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BY PAUL QUENEAU
Getting an assignment from an editor is exhilarating. Do well by them, and years of work may follow. Get cross-wise and you may burn a valuable bridge. Here are some simple guidelines to assignment success:
GET ON THE STRAIGHT AND NARROW
When an editor comes to you with an assignment, ask lots of questions to make sure you fully understand exactly what they are looking for, even if a question seems obvious. Editors might be in a hurry, but they’ll be glad they took the time when you deliver just what they wanted.
REITERATE THE FINE DETAILS
Toward the end of the conversation, tactfully establish what an editor plans to pay, a story’s word length, a hard deadline, travel expenses and any other important details. Then type it all up in an email to them afterwards to make sure you’ve got it right. This will not only put things like pay in writing, but often catch points of confusion before they cause trouble.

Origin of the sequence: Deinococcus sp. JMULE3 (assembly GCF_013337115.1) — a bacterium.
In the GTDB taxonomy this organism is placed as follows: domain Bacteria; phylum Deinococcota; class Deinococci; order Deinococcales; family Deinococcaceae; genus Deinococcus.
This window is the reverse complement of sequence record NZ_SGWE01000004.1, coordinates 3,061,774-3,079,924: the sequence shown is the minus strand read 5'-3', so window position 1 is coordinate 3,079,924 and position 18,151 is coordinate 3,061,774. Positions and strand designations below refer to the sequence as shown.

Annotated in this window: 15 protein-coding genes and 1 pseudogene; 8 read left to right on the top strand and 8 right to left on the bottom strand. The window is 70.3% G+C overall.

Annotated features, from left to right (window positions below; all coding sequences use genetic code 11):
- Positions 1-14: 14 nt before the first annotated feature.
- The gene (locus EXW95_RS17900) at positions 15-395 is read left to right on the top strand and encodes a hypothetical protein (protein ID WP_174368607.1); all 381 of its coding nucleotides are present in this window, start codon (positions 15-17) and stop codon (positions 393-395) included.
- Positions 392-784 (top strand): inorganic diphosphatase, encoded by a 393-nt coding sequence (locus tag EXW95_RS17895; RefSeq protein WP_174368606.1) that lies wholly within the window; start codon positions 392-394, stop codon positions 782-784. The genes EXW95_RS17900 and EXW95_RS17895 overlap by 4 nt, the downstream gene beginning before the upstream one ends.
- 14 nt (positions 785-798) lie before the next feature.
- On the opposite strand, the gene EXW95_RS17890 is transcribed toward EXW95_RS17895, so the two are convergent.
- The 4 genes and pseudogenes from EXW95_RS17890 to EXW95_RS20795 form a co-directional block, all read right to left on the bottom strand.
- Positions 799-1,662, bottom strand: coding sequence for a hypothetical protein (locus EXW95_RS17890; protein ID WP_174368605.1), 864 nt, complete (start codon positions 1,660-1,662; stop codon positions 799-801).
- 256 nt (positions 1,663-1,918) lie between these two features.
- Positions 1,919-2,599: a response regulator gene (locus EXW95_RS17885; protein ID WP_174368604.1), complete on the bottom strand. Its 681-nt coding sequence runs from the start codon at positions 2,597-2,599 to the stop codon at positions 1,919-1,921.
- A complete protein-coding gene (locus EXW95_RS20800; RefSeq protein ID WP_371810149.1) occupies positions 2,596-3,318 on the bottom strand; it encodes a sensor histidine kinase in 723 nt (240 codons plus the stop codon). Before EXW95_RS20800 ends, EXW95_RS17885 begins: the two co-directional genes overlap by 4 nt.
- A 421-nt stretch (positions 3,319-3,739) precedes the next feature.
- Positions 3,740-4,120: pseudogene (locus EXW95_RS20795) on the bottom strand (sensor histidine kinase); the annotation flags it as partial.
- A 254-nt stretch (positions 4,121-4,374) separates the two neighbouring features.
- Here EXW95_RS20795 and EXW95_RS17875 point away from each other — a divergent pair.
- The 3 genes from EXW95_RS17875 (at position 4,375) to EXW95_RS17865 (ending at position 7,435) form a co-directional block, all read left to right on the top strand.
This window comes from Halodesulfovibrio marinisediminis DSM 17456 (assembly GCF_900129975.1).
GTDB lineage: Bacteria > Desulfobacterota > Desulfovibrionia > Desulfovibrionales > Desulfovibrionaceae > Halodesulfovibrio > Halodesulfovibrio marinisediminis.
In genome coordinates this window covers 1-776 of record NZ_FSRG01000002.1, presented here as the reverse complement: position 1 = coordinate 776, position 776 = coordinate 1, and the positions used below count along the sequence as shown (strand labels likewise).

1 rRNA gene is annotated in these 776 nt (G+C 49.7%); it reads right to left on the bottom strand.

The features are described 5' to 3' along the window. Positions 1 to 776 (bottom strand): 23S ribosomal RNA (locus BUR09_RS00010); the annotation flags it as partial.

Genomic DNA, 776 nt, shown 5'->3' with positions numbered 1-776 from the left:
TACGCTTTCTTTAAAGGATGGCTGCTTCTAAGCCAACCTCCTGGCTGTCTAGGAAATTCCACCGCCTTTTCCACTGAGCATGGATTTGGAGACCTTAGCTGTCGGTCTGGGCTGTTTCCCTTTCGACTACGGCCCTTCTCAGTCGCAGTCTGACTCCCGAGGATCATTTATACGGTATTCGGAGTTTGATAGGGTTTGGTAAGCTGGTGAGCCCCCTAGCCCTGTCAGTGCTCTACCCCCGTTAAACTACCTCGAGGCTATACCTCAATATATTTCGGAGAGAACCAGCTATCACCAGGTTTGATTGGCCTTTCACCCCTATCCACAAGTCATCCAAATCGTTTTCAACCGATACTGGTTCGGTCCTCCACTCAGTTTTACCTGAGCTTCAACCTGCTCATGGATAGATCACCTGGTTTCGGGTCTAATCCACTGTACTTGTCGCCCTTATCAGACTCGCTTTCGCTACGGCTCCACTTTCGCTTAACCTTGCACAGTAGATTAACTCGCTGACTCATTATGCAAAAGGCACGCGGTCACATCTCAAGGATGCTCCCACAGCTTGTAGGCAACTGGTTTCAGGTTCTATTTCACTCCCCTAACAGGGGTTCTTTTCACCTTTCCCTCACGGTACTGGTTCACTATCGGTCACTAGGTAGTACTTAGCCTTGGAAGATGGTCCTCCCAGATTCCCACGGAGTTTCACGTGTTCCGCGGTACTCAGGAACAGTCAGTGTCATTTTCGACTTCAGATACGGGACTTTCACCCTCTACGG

Editors worry. Keep them apprised on how a story is developing with occasional short update emails, and it will put them at ease that things are progressing and further put your name on the good list.
DELIVER A SVELTE KNOCKOUT
Deliver a story on or before deadline with an engaging lead that will hold a reader’s interest right to the end. Be sure it’s edited down to meet length requirements. I can’t tell you how often I’ve dealt with stories that were half again or twice as long as what I asked for. That means more time on the editor’s end trying to cut it down and less likely that they will turn to you for future assignments. Notice if they typically include writer bios, and if so beat them to the punch by including one at the end of your manuscript.
LET IT GO
Editors often have to mold stories to match the style of their magazine. It can be difficult seeing your work transformed when it reaches print, but as long as the facts are still correct, be patient with the changes.♦
Paul Queneau grew up in Colorado hunting, fishing and backpacking. He started with the Rocky Mountain Elk Foundation’s Bugle magazine as an intern and is currently the conservation editor. Contact him at pqueneau@RMEF.org.